- The Hefty EnergyBag program for mixed plastics and flexible packaging is set to expand with two new $50,000 grants from the Dow Chemical Company and Keep America Beautiful. The grants are open to all cities, but mid-sized ones with slightly higher median incomes are recommended in the guidelines. Partnerships with local haulers, recyclers and environmental groups are also listed as priorities.
- Proximity to viable end market outlets within a two-hour drive is also key. According to research commissioned by Dow, a majority of cities can meet this criteria. So far, material from the first EnergyBag pilot in Citrus Heights, CA was processed via pyrolysis and material from an ongoing program based in Omaha, NE is being used as cement kiln fuel. Gasification is also listed as a potential option.
- In addition to these grants, Dow plans to release guidance documents this year for municipalities and recycling companies to set up their own Hefty EnergyBag program without direct technical assistance. The estimated cost of participation for households is $6 per year and communities can choose to implement that fee in a variety of ways. Including the cost of purchasing and processing these bags in new recycling contracts is seen as the most ideal option by Dow.
This concept has come a long way since the initial three-month California pilot in 2014 — using purple bags at the time instead of the current orange — and continues to expand in Omaha. According to Dow, the Omaha program now has voluntary participation from 8,500 households through support from First Star Recycling and Recyclebank. That program has collected 13,000 orange bags of material equaling about 6.5 tons since it was launched in September 2016. It's estimated that eligible items comprise about 2-3% of the average U.S. waste stream.
Jeff Wooster, global sustainability director for Dow Packaging and Specialty Plastics, recognized that 6.5 tons may sound small compared to the overall waste stream but noted that each individual item being collected makes life easier for a city's material recovery facility.
“It helps to protect the quality of the other materials that they’re recycling," he told Waste Dive, explaining how sorting out one orange EnergyBag full of dozens of flexible plastic pouches is quicker than having to after each juice pouch or plastic utensil. “Right now that material’s just contamination.”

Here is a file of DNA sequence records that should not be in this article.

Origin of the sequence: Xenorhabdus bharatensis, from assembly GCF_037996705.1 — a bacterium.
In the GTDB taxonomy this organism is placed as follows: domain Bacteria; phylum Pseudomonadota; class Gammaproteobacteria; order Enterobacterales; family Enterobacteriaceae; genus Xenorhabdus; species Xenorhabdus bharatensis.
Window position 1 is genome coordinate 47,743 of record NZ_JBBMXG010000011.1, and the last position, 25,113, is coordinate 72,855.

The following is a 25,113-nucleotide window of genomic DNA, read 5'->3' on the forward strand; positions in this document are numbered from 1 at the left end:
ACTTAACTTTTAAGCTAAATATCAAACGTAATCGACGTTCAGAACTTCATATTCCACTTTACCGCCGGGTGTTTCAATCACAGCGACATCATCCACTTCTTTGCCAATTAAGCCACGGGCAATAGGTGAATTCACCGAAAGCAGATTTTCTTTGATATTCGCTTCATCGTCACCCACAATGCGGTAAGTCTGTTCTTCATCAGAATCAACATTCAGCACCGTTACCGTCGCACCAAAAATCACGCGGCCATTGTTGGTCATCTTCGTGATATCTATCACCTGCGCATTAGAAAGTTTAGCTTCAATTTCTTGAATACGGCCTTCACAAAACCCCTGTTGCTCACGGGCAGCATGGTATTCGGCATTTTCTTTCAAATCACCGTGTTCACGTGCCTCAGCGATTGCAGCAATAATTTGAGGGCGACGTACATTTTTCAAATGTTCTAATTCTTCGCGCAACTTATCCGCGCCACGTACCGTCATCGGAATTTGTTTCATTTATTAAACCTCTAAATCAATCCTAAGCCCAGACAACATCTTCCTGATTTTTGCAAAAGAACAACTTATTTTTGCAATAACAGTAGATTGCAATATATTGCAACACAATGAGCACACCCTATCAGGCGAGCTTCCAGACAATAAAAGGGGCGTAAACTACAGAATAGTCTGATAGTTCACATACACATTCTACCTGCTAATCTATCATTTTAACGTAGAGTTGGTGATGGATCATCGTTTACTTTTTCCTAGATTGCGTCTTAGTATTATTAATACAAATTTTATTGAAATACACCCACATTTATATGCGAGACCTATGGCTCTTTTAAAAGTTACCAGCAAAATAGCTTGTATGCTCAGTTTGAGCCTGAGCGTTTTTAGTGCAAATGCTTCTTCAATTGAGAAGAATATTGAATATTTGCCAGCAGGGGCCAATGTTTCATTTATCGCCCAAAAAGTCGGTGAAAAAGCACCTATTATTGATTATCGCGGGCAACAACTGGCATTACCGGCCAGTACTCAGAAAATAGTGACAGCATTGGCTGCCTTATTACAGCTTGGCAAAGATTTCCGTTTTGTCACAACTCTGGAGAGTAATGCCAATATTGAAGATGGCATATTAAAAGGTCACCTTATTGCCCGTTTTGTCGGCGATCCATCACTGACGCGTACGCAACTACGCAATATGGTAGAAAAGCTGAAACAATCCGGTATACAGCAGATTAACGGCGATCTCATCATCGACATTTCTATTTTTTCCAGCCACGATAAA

As for any environmental advocates or industry professionals who remain skeptical of flexible plastic packaging in general, and any efforts to normalize it in recycling systems, Wooster said they're missing the larger picture.
“People that would say that we didn’t consider recycling initially probably are thinking too much only about recycling," said Wooster, before going on to cite the savings in product preservation and weight reduction that flexible packaging provides as its primary functions. “So it’s actually designed to provide lots of sustainability benefits. It just happens that one benefit that it does not have is the ability to be mechanically recycled."
This strategy of creating new recycling solutions for products that don't easily fit into existing collection infrastructure is part of an ongoing trend that has been particularly prevalent in the plastic packaging sector. Many new ideas are in the works from Dow and others around changing the polymer structure of multi-layer packaging for easier processing or encouraging new markets to derive value it. So far, as if the case with plastic film and expanded polystyrene products, this often requires some form of separate drop-off system.
At a time when surprising numbers of U.S. residents still don't have automatic access to curbside recycling programs, and those that do aren't always participating properly, it remains unclear whether drop-off options can make a significant dent. Though according to Wooster, if residents do end up choosing to participate in the EnergyBag program, they could largely divert all of their plastic waste when also using existing curbside and drop-off options.